Former village clerk Sandra Schroeder and local businessman and Harbor Committee chairman Bruce Tait have announced they will run for mayor in this summer’s village election.
By Kathryn G. Menu
The stage is set for what could become one of the most contentious political seasons in recent memory for Sag Harbor Village. The mayoral race is now four candidates strong and there’s still over a month before nominating petitions are due in the village clerk’s office.
This week, village Harbor Committee chairman Bruce Tait and former village clerk Sandra Schroeder both announced they would run for the mayor’s seat this June.
Incumbent mayor Brian Gilbride announced last week he will seek a third term at the helm of the village board, with former rival and former mayor Peirce Hance also declaring his candidacy.
The race for two trustee seats also appears to be contested this year. On Monday, former mayor and trustee Ed Deyermond said he will seek a new term on the board. On Tuesday, local businessman and political newcomer Ken O’Donnell said he also intends to run for village board. Incumbent trustee Ed Gregory said last week he would join Gilbride on the Sag Harbor Party ticket.
In addition to chairing the Harbor Committee, Tait, 61, is the owner of Bruce Tait & Associates, a yacht brokerage firm on Bay Street.
“I think Sag Harbor needs some fresh, forward thinking and planning in terms of the changes that are going to happen in the village, instead of us being a village reacting to changes,” said Tait.
Tait added he believes it would be positive to see a business owner in Sag Harbor have representation on the village board.
Reaching out to the community to develop a comprehensive, long-term plan for Long Wharf — recently given to the village by Suffolk County — has been an initiative Tait has championed on the Harbor Committee level and one of his first priorities if elected, he said this week.
“As our newest, and best asset, it needs to be thought out and planned for in terms of what we want to do down there,” he said. “And we need the public’s input on this.”
Traffic calming in the village and looking at long term plans for contending with stormwater runoff are also issues Tait said he would like to explore if elected mayor. He applauded the current board of trustees for getting the approvals in place to begin a remediation project at Havens Beach this spring and added that looking at similar solutions for other points of runoff into the Peconic Estuary may need to be explored in the future.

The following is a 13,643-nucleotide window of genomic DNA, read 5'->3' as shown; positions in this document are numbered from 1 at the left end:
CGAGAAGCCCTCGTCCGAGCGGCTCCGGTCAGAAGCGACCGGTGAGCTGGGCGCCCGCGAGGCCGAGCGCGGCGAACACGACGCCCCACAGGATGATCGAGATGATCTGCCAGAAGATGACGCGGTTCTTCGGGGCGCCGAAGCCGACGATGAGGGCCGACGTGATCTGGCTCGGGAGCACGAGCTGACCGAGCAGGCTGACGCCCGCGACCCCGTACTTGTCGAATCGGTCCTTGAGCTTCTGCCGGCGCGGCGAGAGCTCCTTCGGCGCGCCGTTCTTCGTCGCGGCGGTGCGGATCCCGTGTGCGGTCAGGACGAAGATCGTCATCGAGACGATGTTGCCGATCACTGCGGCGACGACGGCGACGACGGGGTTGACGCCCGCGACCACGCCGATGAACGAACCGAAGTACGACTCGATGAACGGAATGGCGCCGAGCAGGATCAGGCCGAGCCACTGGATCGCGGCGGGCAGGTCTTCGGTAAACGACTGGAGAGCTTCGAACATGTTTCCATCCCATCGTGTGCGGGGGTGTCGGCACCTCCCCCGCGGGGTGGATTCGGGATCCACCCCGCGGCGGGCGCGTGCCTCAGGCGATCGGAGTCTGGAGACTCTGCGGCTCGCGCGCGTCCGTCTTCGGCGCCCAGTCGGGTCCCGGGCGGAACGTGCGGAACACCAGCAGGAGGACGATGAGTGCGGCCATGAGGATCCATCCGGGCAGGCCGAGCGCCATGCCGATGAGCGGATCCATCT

“But I think we need to look for state and federal funding for these issues,” he said, “and I think that may be out there given the Peconic Estuary is one of the five estuary systems recognized by the federal government.”
For Schroeder, 56, who will run under the Citizens Party banner, deciding to seek the mayor’s office was something she had been considering since retiring from her position as village clerk in 2010. Schroeder began working for the village in the late 1980s as a receptionist, and was appointed village clerk in October of 2002.
Schroeder said after deciding to run, she reached out to Gilbride, who was supportive. When Gilbride decided to seek a third term, Schroeder said he still encouraged her to run.
“I think it’s important that more people get involved in local government,” she said. “But people don’t always have the ability to get to meetings, and I think there are ways we can get more information out to residents about what we are doing and what some of the issues are.”
Schroeder said she is concerned about the impact the state mandated tax levy cap will have on a small village like Sag Harbor, pointing to a budget hearing last month where both the police and public works departments were informed they would be losing staff in the current budget. With the limitations of the tax cap, said Schroeder, the village has very little money to play with in terms of addressing infrastructure issues.
“We have to find some new ways of increasing revenues,” she said.
She added she believes Long Wharf — a piece of the village’s history, she said — should also be improved.